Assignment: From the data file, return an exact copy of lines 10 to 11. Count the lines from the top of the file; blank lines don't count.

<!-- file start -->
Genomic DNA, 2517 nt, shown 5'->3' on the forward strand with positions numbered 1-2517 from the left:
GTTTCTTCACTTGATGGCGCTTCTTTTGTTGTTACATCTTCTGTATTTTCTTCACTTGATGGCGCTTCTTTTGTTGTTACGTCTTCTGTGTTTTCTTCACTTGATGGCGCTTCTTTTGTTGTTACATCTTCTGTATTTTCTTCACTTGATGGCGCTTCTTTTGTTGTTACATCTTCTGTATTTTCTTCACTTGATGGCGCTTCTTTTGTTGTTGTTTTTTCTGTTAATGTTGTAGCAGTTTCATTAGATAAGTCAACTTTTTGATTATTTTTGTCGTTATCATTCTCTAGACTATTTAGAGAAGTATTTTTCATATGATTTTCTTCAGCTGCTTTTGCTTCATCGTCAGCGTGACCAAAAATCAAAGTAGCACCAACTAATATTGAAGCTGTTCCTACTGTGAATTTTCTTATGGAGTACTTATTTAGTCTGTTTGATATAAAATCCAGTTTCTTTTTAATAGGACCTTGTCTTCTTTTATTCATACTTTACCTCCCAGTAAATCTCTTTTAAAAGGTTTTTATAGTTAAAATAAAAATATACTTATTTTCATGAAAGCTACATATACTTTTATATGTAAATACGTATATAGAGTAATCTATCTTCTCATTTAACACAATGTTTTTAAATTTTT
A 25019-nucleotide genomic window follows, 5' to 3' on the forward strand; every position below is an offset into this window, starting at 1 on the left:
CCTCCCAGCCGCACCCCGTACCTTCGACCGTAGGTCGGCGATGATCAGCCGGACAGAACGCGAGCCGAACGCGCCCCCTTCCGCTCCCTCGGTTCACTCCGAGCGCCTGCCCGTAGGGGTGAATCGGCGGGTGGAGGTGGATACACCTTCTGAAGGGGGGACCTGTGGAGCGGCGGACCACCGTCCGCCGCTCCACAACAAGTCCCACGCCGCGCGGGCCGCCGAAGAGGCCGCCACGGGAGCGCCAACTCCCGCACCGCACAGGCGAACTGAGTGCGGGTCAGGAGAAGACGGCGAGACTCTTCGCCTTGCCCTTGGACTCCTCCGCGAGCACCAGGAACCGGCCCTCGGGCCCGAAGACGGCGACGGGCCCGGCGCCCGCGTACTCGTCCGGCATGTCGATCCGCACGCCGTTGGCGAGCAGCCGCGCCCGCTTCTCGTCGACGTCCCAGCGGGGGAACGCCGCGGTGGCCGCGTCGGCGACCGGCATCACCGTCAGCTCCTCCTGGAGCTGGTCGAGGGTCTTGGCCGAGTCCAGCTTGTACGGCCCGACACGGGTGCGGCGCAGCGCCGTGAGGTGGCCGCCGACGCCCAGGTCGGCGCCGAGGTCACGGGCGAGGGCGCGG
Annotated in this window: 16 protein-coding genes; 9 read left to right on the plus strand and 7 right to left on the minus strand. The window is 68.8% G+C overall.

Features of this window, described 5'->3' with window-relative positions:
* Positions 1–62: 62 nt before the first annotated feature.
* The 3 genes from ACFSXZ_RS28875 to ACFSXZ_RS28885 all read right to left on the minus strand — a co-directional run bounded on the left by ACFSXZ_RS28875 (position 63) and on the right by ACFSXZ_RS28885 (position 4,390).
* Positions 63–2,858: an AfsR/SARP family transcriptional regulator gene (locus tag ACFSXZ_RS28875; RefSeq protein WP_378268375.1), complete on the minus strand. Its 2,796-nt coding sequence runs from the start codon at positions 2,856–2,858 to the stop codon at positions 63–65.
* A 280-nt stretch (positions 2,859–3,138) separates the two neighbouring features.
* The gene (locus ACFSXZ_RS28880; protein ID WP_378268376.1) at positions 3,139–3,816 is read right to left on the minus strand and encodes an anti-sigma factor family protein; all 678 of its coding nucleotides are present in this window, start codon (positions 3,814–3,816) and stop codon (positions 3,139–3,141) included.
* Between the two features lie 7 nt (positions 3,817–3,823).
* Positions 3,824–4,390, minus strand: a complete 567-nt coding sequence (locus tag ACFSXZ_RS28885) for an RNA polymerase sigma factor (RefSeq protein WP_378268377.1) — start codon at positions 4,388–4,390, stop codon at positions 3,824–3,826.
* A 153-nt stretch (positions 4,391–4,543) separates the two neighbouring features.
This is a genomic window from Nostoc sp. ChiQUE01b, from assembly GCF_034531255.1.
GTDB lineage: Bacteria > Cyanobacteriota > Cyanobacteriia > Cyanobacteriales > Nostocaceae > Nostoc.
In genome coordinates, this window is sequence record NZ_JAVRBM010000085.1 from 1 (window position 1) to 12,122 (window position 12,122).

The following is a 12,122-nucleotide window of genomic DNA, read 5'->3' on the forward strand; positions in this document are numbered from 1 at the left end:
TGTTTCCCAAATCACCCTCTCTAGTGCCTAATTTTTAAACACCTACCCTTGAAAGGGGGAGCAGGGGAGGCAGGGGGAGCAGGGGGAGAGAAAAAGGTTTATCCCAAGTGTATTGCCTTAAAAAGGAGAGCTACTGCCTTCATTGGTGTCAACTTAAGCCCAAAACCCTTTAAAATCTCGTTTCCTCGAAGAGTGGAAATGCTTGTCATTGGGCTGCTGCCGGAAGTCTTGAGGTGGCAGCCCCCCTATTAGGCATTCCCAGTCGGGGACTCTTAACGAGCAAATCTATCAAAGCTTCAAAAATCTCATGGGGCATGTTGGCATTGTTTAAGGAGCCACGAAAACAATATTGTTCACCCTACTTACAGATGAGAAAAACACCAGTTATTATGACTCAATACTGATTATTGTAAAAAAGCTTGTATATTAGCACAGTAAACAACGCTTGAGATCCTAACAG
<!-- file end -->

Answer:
* A 280-nt stretch (positions 2,859–3,138) separates the two neighbouring features.
* The gene (locus ACFSXZ_RS28880; protein ID WP_378268376.1) at positions 3,139–3,816 is read right to left on the minus strand and encodes an anti-sigma factor family protein; all 678 of its coding nucleotides are present in this window, start codon (positions 3,814–3,816) and stop codon (positions 3,139–3,141) included.